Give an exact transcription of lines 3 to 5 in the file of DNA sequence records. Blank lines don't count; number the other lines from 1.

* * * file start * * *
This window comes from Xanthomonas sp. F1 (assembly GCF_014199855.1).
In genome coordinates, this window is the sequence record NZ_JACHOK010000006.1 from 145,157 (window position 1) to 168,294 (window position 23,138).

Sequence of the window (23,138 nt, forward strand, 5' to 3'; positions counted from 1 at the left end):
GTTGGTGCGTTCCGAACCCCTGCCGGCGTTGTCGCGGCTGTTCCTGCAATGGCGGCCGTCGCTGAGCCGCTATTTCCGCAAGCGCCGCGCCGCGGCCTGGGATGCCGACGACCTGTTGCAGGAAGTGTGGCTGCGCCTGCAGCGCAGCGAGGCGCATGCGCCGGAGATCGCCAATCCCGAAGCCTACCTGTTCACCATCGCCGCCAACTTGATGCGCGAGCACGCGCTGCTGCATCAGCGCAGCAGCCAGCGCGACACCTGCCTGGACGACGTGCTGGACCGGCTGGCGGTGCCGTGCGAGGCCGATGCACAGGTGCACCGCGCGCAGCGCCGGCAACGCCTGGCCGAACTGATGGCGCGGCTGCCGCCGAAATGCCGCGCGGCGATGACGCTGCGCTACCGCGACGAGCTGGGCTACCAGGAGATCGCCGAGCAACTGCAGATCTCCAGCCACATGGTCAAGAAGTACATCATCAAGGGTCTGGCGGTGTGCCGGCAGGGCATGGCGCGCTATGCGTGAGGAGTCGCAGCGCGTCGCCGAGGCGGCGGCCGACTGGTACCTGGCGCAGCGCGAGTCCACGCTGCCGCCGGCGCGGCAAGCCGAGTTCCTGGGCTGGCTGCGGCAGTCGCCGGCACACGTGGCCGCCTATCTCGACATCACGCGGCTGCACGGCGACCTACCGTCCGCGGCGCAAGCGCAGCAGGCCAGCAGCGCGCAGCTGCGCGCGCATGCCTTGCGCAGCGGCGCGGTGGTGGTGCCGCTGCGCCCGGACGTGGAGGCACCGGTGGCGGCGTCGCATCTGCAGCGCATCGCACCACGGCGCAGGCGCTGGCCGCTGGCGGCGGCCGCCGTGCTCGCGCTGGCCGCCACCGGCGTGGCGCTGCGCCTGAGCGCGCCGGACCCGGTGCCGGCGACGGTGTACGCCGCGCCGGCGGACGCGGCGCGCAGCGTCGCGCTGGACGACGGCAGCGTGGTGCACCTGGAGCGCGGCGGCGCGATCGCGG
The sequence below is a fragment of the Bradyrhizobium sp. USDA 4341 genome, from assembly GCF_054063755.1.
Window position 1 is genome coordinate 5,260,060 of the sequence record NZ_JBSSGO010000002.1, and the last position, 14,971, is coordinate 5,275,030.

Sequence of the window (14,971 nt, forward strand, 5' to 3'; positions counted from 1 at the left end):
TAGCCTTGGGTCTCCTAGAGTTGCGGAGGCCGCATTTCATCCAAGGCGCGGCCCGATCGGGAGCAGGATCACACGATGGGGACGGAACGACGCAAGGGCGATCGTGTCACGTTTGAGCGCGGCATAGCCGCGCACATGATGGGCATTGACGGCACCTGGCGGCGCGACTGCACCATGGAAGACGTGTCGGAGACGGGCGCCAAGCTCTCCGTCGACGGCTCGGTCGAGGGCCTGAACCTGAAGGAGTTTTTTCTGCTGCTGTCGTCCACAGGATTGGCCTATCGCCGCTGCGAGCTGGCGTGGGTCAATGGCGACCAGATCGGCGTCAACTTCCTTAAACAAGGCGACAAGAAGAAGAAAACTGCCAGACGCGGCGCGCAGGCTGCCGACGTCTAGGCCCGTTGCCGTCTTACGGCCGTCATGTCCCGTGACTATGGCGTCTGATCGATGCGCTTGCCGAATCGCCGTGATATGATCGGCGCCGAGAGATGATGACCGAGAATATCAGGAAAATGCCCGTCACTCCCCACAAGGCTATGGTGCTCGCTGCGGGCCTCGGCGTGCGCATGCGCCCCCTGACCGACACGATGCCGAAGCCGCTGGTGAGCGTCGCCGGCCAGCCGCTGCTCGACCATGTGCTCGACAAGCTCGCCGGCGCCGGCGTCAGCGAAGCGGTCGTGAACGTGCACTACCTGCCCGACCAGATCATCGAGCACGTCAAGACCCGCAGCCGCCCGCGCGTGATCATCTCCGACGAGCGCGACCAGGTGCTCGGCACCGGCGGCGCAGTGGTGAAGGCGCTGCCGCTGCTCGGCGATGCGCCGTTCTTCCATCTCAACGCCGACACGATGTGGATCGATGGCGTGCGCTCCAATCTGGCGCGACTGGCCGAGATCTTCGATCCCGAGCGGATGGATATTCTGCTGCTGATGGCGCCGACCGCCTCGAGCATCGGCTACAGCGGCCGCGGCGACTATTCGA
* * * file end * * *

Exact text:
Sequence of the window (23,138 nt, forward strand, 5' to 3'; positions counted from 1 at the left end):
GTTGGTGCGTTCCGAACCCCTGCCGGCGTTGTCGCGGCTGTTCCTGCAATGGCGGCCGTCGCTGAGCCGCTATTTCCGCAAGCGCCGCGCCGCGGCCTGGGATGCCGACGACCTGTTGCAGGAAGTGTGGCTGCGCCTGCAGCGCAGCGAGGCGCATGCGCCGGAGATCGCCAATCCCGAAGCCTACCTGTTCACCATCGCCGCCAACTTGATGCGCGAGCACGCGCTGCTGCATCAGCGCAGCAGCCAGCGCGACACCTGCCTGGACGACGTGCTGGACCGGCTGGCGGTGCCGTGCGAGGCCGATGCACAGGTGCACCGCGCGCAGCGCCGGCAACGCCTGGCCGAACTGATGGCGCGGCTGCCGCCGAAATGCCGCGCGGCGATGACGCTGCGCTACCGCGACGAGCTGGGCTACCAGGAGATCGCCGAGCAACTGCAGATCTCCAGCCACATGGTCAAGAAGTACATCATCAAGGGTCTGGCGGTGTGCCGGCAGGGCATGGCGCGCTATGCGTGAGGAGTCGCAGCGCGTCGCCGAGGCGGCGGCCGACTGGTACCTGGCGCAGCGCGAGTCCACGCTGCCGCCGGCGCGGCAAGCCGAGTTCCTGGGCTGGCTGCGGCAGTCGCCGGCACACGTGGCCGCCTATCTCGACATCACGCGGCTGCACGGCGACCTACCGTCCGCGGCGCAAGCGCAGCAGGCCAGCAGCGCGCAGCTGCGCGCGCATGCCTTGCGCAGCGGCGCGGTGGTGGTGCCGCTGCGCCCGGACGTGGAGGCACCGGTGGCGGCGTCGCATCTGCAGCGCATCGCACCACGGCGCAGGCGCTGGCCGCTGGCGGCGGCCGCCGTGCTCGCGCTGGCCGCCACCGGCGTGGCGCTGCGCCTGAGCGCGCCGGACCCGGTGCCGGCGACGGTGTACGCCGCGCCGGCGGACGCGGCGCGCAGCGTCGCGCTGGACGACGGCAGCGTGGTGCACCTGGAGCGCGGCGGCGCGATCGCGG
The sequence below is a fragment of the Bradyrhizobium sp. USDA 4341 genome, from assembly GCF_054063755.1.